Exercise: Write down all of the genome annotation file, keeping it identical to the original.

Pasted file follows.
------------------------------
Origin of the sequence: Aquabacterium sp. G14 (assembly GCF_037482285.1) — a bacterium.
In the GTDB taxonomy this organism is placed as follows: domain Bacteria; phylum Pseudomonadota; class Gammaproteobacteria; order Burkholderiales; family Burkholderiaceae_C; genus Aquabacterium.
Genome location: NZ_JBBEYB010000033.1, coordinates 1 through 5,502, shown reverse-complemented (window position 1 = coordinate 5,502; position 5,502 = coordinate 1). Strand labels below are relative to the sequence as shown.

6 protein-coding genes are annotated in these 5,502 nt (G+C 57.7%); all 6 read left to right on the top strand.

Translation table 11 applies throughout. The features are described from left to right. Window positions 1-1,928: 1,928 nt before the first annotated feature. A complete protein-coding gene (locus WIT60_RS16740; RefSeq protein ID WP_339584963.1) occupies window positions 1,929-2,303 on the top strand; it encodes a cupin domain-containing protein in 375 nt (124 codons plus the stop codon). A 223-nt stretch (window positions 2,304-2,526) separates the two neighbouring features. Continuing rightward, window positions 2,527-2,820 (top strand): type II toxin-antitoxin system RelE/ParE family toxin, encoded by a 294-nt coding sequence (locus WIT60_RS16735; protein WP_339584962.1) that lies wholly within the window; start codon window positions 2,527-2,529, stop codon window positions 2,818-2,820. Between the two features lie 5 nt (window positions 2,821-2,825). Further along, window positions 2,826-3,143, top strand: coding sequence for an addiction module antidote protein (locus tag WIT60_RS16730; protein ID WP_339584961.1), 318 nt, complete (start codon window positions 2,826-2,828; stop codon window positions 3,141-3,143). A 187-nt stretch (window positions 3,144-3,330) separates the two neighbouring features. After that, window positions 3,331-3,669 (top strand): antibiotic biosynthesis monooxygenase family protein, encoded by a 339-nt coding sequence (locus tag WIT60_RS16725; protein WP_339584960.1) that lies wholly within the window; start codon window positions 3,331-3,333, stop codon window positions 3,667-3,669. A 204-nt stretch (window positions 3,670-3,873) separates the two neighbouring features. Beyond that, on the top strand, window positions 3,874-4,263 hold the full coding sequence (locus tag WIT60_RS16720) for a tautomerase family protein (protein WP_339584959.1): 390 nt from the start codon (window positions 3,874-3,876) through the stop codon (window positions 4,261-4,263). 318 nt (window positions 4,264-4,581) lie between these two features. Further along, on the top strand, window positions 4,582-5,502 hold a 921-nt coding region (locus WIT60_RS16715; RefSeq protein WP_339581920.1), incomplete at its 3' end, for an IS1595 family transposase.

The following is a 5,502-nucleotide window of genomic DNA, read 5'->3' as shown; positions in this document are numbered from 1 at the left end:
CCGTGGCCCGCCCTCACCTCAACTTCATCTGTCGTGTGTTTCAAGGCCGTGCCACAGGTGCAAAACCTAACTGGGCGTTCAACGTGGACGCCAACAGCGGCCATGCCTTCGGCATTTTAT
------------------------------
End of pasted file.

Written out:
Origin of the sequence: Aquabacterium sp. G14 (assembly GCF_037482285.1) — a bacterium.
In the GTDB taxonomy this organism is placed as follows: domain Bacteria; phylum Pseudomonadota; class Gammaproteobacteria; order Burkholderiales; family Burkholderiaceae_C; genus Aquabacterium.
Genome location: NZ_JBBEYB010000033.1, coordinates 1 through 5,502, shown reverse-complemented (window position 1 = coordinate 5,502; position 5,502 = coordinate 1). Strand labels below are relative to the sequence as shown.

6 protein-coding genes are annotated in these 5,502 nt (G+C 57.7%); all 6 read left to right on the top strand.

Translation table 11 applies throughout. The features are described from left to right. Window positions 1-1,928: 1,928 nt before the first annotated feature. A complete protein-coding gene (locus WIT60_RS16740; RefSeq protein ID WP_339584963.1) occupies window positions 1,929-2,303 on the top strand; it encodes a cupin domain-containing protein in 375 nt (124 codons plus the stop codon). A 223-nt stretch (window positions 2,304-2,526) separates the two neighbouring features. Continuing rightward, window positions 2,527-2,820 (top strand): type II toxin-antitoxin system RelE/ParE family toxin, encoded by a 294-nt coding sequence (locus WIT60_RS16735; protein WP_339584962.1) that lies wholly within the window; start codon window positions 2,527-2,529, stop codon window positions 2,818-2,820. Between the two features lie 5 nt (window positions 2,821-2,825). Further along, window positions 2,826-3,143, top strand: coding sequence for an addiction module antidote protein (locus tag WIT60_RS16730; protein ID WP_339584961.1), 318 nt, complete (start codon window positions 2,826-2,828; stop codon window positions 3,141-3,143). A 187-nt stretch (window positions 3,144-3,330) separates the two neighbouring features. After that, window positions 3,331-3,669 (top strand): antibiotic biosynthesis monooxygenase family protein, encoded by a 339-nt coding sequence (locus tag WIT60_RS16725; protein WP_339584960.1) that lies wholly within the window; start codon window positions 3,331-3,333, stop codon window positions 3,667-3,669. A 204-nt stretch (window positions 3,670-3,873) separates the two neighbouring features. Beyond that, on the top strand, window positions 3,874-4,263 hold the full coding sequence (locus tag WIT60_RS16720) for a tautomerase family protein (protein WP_339584959.1): 390 nt from the start codon (window positions 3,874-3,876) through the stop codon (window positions 4,261-4,263). 318 nt (window positions 4,264-4,581) lie between these two features. Further along, on the top strand, window positions 4,582-5,502 hold a 921-nt coding region (locus WIT60_RS16715; RefSeq protein WP_339581920.1), incomplete at its 3' end, for an IS1595 family transposase.

The following is a 5,502-nucleotide window of genomic DNA, read 5'->3' as shown; positions in this document are numbered from 1 at the left end:
CCGTGGCCCGCCCTCACCTCAACTTCATCTGTCGTGTGTTTCAAGGCCGTGCCACAGGTGCAAAACCTAACTGGGCGTTCAACGTGGACGCCAACAGCGGCCATGCCTTCGGCATTTTAT